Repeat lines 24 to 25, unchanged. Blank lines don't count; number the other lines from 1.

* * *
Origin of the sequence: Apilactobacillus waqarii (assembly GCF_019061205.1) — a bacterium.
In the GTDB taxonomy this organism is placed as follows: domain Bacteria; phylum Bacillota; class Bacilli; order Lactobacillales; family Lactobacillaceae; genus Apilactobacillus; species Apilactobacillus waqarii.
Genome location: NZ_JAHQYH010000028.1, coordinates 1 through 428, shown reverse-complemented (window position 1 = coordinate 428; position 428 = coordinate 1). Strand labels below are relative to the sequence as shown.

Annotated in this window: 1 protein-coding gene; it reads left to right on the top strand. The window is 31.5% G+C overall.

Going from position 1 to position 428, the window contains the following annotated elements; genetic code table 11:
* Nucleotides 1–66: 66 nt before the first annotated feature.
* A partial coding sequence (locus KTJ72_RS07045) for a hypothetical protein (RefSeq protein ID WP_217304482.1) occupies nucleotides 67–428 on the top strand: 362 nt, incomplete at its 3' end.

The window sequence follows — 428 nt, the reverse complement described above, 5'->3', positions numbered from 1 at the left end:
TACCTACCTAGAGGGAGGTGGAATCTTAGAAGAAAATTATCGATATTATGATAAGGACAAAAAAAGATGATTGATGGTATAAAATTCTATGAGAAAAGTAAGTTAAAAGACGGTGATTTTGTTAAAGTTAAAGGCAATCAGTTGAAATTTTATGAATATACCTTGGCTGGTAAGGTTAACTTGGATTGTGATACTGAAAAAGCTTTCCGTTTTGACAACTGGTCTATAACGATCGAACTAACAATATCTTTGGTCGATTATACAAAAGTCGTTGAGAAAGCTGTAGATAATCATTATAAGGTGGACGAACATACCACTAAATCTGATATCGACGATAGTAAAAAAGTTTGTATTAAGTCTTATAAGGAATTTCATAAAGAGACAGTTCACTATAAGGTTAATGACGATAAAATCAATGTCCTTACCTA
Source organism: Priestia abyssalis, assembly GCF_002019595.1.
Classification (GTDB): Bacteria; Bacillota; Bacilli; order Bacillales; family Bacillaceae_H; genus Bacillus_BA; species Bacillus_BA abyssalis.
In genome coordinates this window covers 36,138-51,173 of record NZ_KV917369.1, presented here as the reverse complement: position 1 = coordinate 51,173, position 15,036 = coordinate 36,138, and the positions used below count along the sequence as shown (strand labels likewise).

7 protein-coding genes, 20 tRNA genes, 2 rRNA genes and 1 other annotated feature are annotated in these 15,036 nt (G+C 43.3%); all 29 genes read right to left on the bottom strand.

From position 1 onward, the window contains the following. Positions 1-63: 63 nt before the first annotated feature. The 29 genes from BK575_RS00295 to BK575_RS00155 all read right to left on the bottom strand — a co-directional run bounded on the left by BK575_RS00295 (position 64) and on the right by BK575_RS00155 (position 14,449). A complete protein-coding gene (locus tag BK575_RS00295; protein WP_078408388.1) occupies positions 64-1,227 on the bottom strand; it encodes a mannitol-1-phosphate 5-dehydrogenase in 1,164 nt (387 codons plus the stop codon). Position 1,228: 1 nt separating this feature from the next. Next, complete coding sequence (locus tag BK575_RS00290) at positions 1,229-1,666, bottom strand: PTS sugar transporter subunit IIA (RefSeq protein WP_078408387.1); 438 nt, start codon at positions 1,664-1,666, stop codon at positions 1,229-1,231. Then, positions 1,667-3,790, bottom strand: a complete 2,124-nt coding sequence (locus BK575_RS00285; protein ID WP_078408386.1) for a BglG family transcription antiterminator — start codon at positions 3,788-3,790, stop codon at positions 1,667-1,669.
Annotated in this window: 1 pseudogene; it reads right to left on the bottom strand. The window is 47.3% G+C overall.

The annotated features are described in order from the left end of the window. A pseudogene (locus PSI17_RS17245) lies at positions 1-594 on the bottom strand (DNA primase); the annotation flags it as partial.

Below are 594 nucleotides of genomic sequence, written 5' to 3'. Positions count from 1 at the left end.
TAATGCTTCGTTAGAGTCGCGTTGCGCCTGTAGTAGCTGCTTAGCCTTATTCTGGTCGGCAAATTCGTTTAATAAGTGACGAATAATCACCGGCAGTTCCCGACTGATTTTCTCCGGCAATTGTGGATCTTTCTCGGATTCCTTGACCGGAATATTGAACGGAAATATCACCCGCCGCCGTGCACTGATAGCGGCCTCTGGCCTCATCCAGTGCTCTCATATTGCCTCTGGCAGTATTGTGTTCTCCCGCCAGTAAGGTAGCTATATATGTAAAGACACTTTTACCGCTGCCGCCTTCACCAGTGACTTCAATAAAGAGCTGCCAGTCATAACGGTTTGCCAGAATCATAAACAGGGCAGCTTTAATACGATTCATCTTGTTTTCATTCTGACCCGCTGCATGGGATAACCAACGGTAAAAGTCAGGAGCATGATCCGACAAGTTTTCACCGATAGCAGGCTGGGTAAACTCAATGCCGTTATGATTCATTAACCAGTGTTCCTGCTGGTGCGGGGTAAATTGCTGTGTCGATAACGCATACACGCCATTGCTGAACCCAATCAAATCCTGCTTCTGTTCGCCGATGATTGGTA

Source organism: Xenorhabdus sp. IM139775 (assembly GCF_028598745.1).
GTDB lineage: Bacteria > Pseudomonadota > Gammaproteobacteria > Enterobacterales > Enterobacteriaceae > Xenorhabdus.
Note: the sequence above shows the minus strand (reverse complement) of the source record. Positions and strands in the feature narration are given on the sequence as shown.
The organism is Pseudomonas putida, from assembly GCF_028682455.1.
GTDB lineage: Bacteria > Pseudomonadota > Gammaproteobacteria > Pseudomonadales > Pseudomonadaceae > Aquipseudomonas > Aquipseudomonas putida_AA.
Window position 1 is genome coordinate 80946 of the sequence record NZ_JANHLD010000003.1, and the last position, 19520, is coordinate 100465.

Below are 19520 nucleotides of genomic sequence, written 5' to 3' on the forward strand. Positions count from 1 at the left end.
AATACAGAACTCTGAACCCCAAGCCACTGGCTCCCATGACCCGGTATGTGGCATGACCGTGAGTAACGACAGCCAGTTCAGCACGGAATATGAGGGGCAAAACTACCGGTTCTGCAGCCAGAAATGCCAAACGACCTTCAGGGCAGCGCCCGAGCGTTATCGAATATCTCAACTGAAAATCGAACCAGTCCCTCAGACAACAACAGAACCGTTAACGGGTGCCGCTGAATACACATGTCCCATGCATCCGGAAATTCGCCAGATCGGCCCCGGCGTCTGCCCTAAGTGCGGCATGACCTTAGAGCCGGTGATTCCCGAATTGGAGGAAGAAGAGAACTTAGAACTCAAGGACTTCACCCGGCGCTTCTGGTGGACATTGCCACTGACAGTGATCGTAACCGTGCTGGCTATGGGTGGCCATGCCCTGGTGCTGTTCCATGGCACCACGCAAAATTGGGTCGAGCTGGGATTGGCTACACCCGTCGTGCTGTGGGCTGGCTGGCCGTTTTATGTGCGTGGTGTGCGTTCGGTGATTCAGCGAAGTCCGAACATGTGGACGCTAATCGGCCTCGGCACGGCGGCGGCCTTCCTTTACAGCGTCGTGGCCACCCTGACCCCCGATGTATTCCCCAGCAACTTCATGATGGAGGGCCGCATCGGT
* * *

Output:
Window position 1 is genome coordinate 80946 of the sequence record NZ_JANHLD010000003.1, and the last position, 19520, is coordinate 100465.

Below are 19520 nucleotides of genomic sequence, written 5' to 3' on the forward strand. Positions count from 1 at the left end.